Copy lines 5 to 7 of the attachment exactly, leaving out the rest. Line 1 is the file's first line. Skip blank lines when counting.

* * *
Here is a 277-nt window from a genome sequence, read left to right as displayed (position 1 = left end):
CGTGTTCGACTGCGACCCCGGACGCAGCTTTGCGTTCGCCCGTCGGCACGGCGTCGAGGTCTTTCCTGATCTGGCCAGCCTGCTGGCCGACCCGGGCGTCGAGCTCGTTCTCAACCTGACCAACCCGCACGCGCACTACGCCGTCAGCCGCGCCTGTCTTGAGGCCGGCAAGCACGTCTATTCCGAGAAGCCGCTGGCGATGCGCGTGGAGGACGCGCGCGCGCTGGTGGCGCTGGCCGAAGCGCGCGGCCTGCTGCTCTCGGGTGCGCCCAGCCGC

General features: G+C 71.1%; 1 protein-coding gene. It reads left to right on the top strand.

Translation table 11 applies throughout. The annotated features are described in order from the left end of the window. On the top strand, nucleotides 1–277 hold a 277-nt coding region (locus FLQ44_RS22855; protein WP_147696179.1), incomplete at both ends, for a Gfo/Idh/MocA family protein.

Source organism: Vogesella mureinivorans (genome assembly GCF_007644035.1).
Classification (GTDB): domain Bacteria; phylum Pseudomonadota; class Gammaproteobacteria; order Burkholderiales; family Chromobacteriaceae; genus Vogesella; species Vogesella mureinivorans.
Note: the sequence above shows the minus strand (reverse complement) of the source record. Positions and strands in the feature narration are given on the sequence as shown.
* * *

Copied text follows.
Source organism: Vogesella mureinivorans (genome assembly GCF_007644035.1).
Classification (GTDB): domain Bacteria; phylum Pseudomonadota; class Gammaproteobacteria; order Burkholderiales; family Chromobacteriaceae; genus Vogesella; species Vogesella mureinivorans.
Note: the sequence above shows the minus strand (reverse complement) of the source record. Positions and strands in the feature narration are given on the sequence as shown.